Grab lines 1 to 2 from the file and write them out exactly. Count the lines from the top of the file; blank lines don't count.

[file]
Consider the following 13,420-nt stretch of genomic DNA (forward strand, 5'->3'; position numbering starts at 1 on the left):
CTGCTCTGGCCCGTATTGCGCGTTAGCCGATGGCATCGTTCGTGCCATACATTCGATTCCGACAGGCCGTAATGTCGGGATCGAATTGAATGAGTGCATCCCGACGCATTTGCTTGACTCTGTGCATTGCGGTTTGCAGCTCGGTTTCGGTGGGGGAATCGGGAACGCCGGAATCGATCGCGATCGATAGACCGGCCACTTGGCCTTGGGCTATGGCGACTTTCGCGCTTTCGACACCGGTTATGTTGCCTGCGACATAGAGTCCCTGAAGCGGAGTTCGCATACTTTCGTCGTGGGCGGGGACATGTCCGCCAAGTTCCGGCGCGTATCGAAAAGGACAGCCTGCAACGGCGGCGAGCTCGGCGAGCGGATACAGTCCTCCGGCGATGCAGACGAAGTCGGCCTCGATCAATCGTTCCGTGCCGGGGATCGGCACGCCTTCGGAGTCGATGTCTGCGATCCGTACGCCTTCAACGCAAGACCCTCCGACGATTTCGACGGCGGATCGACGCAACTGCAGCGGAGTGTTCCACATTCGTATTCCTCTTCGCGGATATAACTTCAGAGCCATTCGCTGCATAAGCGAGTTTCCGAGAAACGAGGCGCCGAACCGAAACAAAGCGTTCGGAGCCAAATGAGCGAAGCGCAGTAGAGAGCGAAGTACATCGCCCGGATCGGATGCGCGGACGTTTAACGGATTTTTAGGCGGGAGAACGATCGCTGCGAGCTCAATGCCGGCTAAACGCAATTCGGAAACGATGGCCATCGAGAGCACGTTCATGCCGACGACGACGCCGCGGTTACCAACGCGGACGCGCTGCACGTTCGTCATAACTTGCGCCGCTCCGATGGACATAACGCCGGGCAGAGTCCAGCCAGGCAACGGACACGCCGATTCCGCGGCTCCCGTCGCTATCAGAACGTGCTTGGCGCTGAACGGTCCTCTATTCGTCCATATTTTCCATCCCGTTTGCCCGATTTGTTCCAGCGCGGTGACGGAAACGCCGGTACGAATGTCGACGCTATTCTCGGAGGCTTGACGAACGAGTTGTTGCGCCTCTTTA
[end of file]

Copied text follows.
Consider the following 13,420-nt stretch of genomic DNA (forward strand, 5'->3'; position numbering starts at 1 on the left):
CTGCTCTGGCCCGTATTGCGCGTTAGCCGATGGCATCGTTCGTGCCATACATTCGATTCCGACAGGCCGTAATGTCGGGATCGAATTGAATGAGTGCATCCCGACGCATTTGCTTGACTCTGTGCATTGCGGTTTGCAGCTCGGTTTCGGTGGGGGAATCGGGAACGCCGGAATCGATCGCGATCGATAGACCGGCCACTTGGCCTTGGGCTATGGCGACTTTCGCGCTTTCGACACCGGTTATGTTGCCTGCGACATAGAGTCCCTGAAGCGGAGTTCGCATACTTTCGTCGTGGGCGGGGACATGTCCGCCAAGTTCCGGCGCGTATCGAAAAGGACAGCCTGCAACGGCGGCGAGCTCGGCGAGCGGATACAGTCCTCCGGCGATGCAGACGAAGTCGGCCTCGATCAATCGTTCCGTGCCGGGGATCGGCACGCCTTCGGAGTCGATGTCTGCGATCCGTACGCCTTCAACGCAAGACCCTCCGACGATTTCGACGGCGGATCGACGCAACTGCAGCGGAGTGTTCCACATTCGTATTCCTCTTCGCGGATATAACTTCAGAGCCATTCGCTGCATAAGCGAGTTTCCGAGAAACGAGGCGCCGAACCGAAACAAAGCGTTCGGAGCCAAATGAGCGAAGCGCAGTAGAGAGCGAAGTACATCGCCCGGATCGGATGCGCGGACGTTTAACGGATTTTTAGGCGGGAGAACGATCGCTGCGAGCTCAATGCCGGCTAAACGCAATTCGGAAACGATGGCCATCGAGAGCACGTTCATGCCGACGACGACGCCGCGGTTACCAACGCGGACGCGCTGCACGTTCGTCATAACTTGCGCCGCTCCGATGGACATAACGCCGGGCAGAGTCCAGCCAGGCAACGGACACGCCGATTCCGCGGCTCCCGTCGCTATCAGAACGTGCTTGGCGCTGAACGGTCCTCTATTCGTCCATATTTTCCATCCCGTTTGCCCGATTTGTTCCAGCGCGGTGACGGAAACGCCGGTACGAATGTCGACGCTATTCTCGGAGGCTTGACGAACGAGTTGTTGCGCCTCTTTA